Saudi plan to earn carbon credits on world market
The National
Chris Stanton

Saudi Arabia has outlined plans for its first attempt to earn credits on
the international carbon market, after similar efforts by the UAE and

The project at a landfill site outside of Medina would generate slightly
more than €2 million (Dh9.3m) a year at current carbon prices by
keeping emissions of methane, a potent greenhouse gas, out of the
atmosphere, documents submitted to the UN Framework Convention on
Climate Change show.

The move marks a significant development for a country that has long
been reluctant to acknowledge the threat of climate change and take
action to reduce it, said Mari Luomi, a Gulf climate expert at the Finnish Institute for International Affairs in Helsinki.

“The logic goes that not taking advantage of the current financial
resources … makes it easier for countries like Saudi Arabia to argue
against the structures of the current burden-sharing agreement,” Ms
Luomi said.

“Participation in the international climate regime might create pressure
for the GCC OPEC states, which have traditionally been reluctant to
admit to any responsibility for their emissions, to take new
international commitments.”

Under the 1998 Kyoto Protocol, signed by Saudi Arabia in 2005, companies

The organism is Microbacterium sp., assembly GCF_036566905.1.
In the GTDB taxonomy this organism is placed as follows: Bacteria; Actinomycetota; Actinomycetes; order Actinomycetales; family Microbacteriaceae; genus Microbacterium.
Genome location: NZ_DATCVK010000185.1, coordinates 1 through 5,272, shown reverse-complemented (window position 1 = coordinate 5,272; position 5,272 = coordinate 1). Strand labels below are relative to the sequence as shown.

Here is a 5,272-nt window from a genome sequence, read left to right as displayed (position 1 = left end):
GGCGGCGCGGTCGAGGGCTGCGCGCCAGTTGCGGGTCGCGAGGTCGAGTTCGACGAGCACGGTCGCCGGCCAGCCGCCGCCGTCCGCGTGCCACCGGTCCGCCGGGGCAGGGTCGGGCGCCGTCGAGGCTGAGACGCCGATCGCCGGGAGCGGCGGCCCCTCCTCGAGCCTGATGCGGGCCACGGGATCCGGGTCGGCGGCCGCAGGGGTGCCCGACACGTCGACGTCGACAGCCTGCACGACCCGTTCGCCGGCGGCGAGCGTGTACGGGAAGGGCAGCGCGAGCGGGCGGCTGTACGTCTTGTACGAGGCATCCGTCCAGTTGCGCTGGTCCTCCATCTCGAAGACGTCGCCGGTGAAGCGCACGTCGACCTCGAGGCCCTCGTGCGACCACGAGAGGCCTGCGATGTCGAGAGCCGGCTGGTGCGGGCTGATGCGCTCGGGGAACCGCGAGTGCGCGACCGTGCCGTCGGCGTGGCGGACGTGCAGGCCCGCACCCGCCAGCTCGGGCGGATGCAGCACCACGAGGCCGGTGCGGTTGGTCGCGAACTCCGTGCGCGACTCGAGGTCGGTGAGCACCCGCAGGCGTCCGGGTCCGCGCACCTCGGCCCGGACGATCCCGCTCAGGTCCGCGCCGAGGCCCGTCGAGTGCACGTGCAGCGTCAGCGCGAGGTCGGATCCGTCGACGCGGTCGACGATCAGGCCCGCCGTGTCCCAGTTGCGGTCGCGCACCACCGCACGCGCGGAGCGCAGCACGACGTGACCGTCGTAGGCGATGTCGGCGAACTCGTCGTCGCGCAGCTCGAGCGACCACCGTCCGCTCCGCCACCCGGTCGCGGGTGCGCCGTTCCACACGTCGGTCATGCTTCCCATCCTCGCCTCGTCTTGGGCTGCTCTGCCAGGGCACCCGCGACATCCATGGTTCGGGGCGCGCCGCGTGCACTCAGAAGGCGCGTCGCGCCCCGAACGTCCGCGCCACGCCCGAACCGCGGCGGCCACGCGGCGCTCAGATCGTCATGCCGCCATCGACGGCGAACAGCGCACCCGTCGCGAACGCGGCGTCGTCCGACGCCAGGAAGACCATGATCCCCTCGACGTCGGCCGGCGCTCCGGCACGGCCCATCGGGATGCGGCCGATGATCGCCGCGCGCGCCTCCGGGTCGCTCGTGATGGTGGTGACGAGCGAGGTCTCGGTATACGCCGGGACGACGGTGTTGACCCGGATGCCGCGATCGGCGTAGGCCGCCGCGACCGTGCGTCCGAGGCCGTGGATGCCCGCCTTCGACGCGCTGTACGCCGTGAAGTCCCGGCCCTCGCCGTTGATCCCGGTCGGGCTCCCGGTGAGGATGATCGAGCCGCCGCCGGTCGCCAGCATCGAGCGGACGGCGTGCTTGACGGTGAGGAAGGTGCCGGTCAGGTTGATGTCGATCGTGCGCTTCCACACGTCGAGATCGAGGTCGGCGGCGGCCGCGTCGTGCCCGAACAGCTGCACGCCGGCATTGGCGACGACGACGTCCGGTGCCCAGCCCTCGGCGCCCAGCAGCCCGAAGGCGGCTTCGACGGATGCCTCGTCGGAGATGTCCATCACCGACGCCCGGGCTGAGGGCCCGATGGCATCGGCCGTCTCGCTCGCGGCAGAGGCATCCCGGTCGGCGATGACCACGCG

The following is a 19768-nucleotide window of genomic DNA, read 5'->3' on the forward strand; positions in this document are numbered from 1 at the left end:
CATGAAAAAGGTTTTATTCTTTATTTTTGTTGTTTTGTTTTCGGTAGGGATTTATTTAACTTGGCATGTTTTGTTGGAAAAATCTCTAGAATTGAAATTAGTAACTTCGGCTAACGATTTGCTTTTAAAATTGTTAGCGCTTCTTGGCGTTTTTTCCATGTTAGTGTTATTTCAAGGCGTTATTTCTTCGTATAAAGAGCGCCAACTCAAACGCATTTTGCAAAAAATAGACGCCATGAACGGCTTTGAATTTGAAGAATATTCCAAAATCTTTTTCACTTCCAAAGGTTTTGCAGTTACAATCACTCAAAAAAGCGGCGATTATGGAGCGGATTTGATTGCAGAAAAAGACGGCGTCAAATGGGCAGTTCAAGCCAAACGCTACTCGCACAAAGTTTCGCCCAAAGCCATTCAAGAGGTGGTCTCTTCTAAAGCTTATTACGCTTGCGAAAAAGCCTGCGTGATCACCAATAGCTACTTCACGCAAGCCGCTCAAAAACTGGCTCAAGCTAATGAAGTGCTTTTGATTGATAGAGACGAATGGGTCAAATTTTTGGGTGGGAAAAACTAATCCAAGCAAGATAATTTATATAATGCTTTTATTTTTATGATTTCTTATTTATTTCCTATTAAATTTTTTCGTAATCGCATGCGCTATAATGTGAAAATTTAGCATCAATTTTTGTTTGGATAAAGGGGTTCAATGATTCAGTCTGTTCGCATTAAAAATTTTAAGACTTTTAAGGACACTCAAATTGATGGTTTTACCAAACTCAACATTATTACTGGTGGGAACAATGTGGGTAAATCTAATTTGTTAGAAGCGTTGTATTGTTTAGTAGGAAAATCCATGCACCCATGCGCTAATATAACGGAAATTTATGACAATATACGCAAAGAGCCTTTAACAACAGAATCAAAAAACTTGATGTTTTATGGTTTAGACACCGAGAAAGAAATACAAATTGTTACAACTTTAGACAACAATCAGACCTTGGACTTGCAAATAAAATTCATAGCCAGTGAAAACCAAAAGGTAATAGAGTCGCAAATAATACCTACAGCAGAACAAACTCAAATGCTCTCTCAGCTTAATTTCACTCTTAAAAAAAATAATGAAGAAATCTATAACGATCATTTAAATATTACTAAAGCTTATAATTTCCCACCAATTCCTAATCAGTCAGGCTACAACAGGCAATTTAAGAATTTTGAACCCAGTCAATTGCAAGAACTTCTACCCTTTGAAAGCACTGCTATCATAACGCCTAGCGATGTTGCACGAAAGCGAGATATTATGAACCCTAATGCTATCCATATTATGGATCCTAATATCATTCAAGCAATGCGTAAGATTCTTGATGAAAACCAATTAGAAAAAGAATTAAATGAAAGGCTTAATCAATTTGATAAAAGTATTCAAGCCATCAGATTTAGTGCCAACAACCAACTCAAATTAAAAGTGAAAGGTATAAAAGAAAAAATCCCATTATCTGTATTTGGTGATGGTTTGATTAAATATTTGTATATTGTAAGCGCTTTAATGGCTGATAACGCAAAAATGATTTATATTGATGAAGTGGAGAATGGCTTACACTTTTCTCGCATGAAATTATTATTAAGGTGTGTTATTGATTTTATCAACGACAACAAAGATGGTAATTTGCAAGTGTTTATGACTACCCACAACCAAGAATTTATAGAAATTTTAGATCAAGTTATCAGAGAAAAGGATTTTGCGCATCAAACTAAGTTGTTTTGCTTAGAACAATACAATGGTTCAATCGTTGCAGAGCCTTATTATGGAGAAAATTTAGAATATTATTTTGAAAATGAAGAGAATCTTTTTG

in developing countries can earn credits for every tonne of greenhouse
gas they keep out of the atmosphere.

The credits can be sold on to companies in industrialised countries that need to offset their emissions.

UAE companies have already registered several projects under the scheme, called the Clean Development Mechanism.

Masdar, the Abu Dhabi Government’s clean energy company, hopes to become
the first in the Gulf to receive credits for a solar panel array and an
energy-efficiency investment at a power station in Taweelah. Qatar
registered an oilfield project in 2006 but has not yet received credits.

The Saudi project in Medina would pipe methane to an incinerator,
creating carbon dioxide, which has less impact on the environment.

The project, requiring about US$4.6m (Dh16.8m) in investment, must be
approved by Saudi authorities before it can be registered with the UN.